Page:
VALDOSTA -- Members of South Georgia Medical Center's Volunteer Auxiliary unselfishly share their time and talents each day helping to care for others.

Better known as the "Pink Ladies" and the "Red Coats," these volunteers have given more than one million hours of their time serving patients and their families since the group was organized on April 5, 1956.

Johnny Tinsley, a member of the medical center's "Red Coats," contributed 700 of those total hours.

"You are so used to working all those years," he said. "Then when you retire, you quickly get bored. You can only do so much golfing and fishing."

Tinsley said a friend told him about volunteer opportunities at the hospital.

"He said they needed help," Tinsley added.

For the past five years, Tinsley has worked every Friday morning at the medical center from about 6:15 a.m. until he is finished with what needs to be done. The majority of the time, Tinsley said he works at the volunteer desk located in the hospital's main lobby.

"I make sure everyone from the fifth floor to the cancer center gets a copy of the Valdosta Daily Times each morning," said Tinsley, who remains very active in the Valdosta community serving as a member of the Masonic Temple and deacon at Westside Baptist Church and caring for his "loving wife of 54 years." "Then I spend some time talking to those patients who simply need someone to talk to."

Tinsley also delivers flowers to patients.

"I am here to serve the patients and their families," Tinsley said. "And I love doing it. I am going to stay here until they run me off and fire me."

After five years of service, Marion Anice Cross, a "Pink Lady" at SGMC and president of the Volunteer Auxiliary, contributed 1,000 hours to the total.

"We work here because we love it," she said. "It is very rewarding. When we show up, the patients and their families smile."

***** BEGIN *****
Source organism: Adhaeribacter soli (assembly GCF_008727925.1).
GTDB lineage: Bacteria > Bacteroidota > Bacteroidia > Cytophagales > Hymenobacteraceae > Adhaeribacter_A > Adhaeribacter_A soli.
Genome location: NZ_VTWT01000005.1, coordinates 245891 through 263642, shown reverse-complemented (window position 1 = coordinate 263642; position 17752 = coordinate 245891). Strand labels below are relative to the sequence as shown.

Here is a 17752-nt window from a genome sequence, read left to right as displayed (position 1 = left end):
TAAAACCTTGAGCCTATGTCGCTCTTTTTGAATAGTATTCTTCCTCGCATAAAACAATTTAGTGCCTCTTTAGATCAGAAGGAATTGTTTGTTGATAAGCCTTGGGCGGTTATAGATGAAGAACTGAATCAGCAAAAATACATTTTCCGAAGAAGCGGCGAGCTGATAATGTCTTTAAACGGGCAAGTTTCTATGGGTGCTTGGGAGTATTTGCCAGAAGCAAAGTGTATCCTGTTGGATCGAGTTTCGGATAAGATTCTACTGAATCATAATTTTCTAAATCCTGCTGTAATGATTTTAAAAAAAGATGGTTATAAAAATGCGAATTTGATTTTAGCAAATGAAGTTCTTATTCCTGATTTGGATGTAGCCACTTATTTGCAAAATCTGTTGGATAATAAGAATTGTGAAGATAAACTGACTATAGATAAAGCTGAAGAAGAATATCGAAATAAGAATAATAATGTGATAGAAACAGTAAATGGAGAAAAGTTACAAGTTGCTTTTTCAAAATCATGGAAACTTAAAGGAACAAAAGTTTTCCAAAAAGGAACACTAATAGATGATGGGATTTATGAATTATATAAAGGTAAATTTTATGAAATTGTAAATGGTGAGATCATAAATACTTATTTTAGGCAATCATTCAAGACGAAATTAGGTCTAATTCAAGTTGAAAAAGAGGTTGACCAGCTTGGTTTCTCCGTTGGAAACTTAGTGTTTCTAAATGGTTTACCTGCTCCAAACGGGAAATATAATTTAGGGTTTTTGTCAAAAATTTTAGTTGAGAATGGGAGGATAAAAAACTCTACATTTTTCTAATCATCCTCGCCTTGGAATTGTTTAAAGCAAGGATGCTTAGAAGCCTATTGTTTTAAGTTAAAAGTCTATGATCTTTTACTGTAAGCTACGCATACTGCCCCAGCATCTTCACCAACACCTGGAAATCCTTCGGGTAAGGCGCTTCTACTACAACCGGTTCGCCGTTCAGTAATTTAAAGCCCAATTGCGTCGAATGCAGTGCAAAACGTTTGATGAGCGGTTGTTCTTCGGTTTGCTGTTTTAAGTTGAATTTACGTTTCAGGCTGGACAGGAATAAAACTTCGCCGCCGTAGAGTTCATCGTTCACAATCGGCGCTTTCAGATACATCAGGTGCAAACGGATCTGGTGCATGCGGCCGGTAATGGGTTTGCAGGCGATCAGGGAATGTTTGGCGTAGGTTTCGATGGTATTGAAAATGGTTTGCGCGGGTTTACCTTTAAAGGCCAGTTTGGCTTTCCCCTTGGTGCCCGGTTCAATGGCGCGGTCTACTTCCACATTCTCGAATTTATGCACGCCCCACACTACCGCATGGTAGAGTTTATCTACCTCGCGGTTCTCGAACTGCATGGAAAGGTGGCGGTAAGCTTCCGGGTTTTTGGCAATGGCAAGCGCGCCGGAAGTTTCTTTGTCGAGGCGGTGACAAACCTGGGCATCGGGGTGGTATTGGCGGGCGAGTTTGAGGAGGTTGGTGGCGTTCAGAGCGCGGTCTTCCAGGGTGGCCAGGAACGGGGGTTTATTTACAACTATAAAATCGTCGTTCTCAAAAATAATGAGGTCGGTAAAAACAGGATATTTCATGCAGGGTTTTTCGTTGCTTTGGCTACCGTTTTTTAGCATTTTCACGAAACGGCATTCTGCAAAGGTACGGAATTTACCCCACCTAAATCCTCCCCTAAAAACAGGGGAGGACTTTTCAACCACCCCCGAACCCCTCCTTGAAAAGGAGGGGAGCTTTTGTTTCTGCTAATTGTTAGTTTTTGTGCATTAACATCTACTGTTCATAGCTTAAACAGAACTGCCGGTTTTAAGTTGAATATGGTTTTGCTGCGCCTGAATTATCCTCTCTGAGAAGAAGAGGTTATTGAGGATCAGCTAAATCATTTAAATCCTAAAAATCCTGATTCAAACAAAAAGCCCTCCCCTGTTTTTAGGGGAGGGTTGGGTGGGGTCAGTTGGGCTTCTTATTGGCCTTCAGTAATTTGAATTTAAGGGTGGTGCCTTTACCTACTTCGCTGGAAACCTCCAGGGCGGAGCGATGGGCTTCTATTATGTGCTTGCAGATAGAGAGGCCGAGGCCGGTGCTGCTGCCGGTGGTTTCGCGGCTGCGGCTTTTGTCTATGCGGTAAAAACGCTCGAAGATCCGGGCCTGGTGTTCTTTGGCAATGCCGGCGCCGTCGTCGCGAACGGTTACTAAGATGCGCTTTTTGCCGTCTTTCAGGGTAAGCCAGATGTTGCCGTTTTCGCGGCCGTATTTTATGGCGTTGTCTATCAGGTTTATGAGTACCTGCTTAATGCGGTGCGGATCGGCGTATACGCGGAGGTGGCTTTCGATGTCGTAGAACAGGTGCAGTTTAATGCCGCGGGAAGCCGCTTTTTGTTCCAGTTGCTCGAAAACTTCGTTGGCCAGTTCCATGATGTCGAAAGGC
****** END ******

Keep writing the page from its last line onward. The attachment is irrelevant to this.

Cross volunteers her time serving patients in the oncology lab at the Pearlman Comprehensive Cancer Center each morning.

"I do whatever they need me to do," she said. "I deliver test results, answer the telephone, etc. I also help out in other areas of the hospital as needed."

A retired teacher of more than 32 years, Cross said she just could not sit still all day and do nothing.

"There's so much that needs to be done," said Cross, a member of First Baptist Church who enjoys spending time with her husband of 47 years and friends.

Other auxilians serve as hosts and hostesses, provide information and directions, work as clerks in the gift shop, deliver mail, assist in offices, and provide other services as needed to patients and their families and members of the medical staff.

About one year after the "Pink Ladies" were organized on the campus of South Georgia Medical Center, they joined with the Georgia Hospital Association. Nineteen years later they began to refer to themselves as "auxilians" due to the abundance of male volunteers.

Of course, these "Pink Ladies" and "Red Coats" do more than just volunteer their time. They also work to make the hospital a better place physically.

Cross said in 1959, the group's first profit-making project was launched as they worked to get the patient areas of the hospital wired for televisions. In 1977, brand new color television sets were installed in these areas.

In July 1971, the auxiliary added the Newborn Picture Service as a fundraising project. Other projects include various book sales, uniform sales, photography sales, and the famous Love Light Tree.

In 1984, the Golden Galleria gift shop, named in honor of Lil Golden, past president of the auxiliar and dedicated member, was opened with a $20,000 loan from the auxiliary's general fund.

Cross said all profits derived from their fund-raising efforts are used to help fund hospital projects like the Golden Galleria, Langdale Place, the Pearlman Comprehensive Cancer Center, and the Dasher Heart Center.

The auxiliary also sponsors a scholarship each year for a deserving medical student. This scholarship is named in honor of Clarice





Ivey Massey for her outstanding contribution to science education.

Cross said the group's current projects include the Life-Line project, which installs and maintains Life-Line units for patients all over the county and surrounding area and the WHALE (We Have A Little Emergency) project, which provides indentification stickers to young mothers for their newborn baby. These stickers are placed on the baby's safety seat.

There are 150 volunteer auxilians at South Georgia Medical Center.



To contact reporter Jessica Pope, please call 244-3400, ext. 255.

React to this story:

0
0
0
0
0

Trending Video

Recommended for you